Once the 1st runnings are out of the mash tun, you want to quickly pour in your hot sparge water. If you wait too long the grain bed can become compact and a bit harder to work with. Once the sparge water is in, you want to stir well to dissolve any sugars in the grains.

Here is just a shot of how I collect my wort. Directly into my boil vessel.

Now I did two rounds of sparging here. Below I am showing you three pictures, all of the same beer. What this will show is the amount of sugars and other goodies you are extracting from the grains. The first picture is from the 1st runnings, look how dark the wort is. This is the highest concentration of malt sugars, then compare that to the second and third runnings. This is normal.

1st runnings

2nd runnings

3rd runnings

Here are the spent grains. You will have some sugar left in them, so if you taste it, it will be slightly sweet. If it is real sweet, you probably didn't stir your sparges very well or used too little water.

From here on out is the same as any extract batch. But for fun, here are some more pics of my all grain process.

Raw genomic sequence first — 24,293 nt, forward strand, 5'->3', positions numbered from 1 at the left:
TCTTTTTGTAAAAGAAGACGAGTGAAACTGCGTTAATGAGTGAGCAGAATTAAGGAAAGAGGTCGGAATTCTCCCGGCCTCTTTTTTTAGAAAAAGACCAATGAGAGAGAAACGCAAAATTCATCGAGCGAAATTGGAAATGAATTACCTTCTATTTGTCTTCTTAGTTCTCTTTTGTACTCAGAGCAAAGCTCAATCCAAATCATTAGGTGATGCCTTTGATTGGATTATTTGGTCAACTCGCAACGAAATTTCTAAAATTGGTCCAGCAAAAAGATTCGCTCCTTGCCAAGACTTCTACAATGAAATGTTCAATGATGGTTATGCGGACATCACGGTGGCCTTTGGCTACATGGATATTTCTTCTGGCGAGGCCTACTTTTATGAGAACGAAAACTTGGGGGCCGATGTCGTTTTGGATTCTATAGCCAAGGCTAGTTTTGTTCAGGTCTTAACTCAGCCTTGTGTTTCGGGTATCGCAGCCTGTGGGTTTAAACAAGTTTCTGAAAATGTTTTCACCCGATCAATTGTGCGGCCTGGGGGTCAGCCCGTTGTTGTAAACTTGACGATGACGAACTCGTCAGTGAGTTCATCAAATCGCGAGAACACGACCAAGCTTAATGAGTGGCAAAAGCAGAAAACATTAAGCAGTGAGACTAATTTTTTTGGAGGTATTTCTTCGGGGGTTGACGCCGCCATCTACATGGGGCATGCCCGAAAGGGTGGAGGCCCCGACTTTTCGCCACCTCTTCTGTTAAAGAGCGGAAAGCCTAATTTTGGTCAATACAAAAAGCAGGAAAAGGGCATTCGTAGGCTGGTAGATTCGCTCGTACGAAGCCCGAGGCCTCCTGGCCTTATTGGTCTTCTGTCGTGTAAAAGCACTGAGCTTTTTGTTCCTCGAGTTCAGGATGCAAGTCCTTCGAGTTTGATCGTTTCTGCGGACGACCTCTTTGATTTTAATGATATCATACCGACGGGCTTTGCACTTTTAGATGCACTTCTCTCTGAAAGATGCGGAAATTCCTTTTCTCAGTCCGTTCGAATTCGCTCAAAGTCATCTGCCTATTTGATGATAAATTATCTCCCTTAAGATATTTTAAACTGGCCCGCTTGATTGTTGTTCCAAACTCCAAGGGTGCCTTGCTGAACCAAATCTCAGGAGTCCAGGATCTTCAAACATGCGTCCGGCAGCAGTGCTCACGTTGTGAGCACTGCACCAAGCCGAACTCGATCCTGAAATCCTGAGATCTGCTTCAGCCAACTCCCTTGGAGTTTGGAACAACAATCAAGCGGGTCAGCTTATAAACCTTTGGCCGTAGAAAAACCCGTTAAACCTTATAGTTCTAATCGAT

I don't have many of these, so they don't work well for very hoppy beers. But for 1 or 2 ounce additions these things are great. THey help keep the hop mess down when it comes time to drain the cooled wort. You have to remember that the hops will expand when wet, so I only fill them to less than half full. But they work better than hop bags in my opinion. They don't float and keep the hops submerged.

2 balls perfectly hold 1 oz of pellet hops.

Chilling is very important in all grain beers. From my experience, you have higher DMS levels in all grain beers compared to extract, but maybe that's just me. So the faster the chill and more vigorous the boil, you eliminate the DMS factor.

I also like to Aerate. This is not a requirement but it does help with yeast health and getting a solid full fermentation from your yeast. Here you see my home-made set up. I use an aquarium pump with an inline hepa filter, and a racking cane with vinyl hoses. All this NEEDS to be sanitized well because it comes in contact with the cool wort. I boil my stainless diffusion stone and soak the lines in Star San.

Aeration set up

Last, add the yeast. I love to use a good quality dry yeast. I use US-04 for clean and American styles and s-04 for British styles. Other styles I use liquid yeast because those special strains just are not as good in dry form. But for your basic American and English ales, dry yeast is very good. For this beer I am taking a suggestion from my Brewer Interview and using more dry yeast. For the same cost or even cheaper than 1 vial of White Labs or 1 smack pack of Wyeast, I get 2 packets of dry yeast with a very high cell count and no need to do a starter. (I also sanitize the yeast packets prior to opening them and sanitize the scissors that I use to cut the packets open)


That’s about it. I would like to give a quick shout out to Mike and his buddy who did not participate in this blog entry, but a good time was had none-the-less.

Category: Homebrewing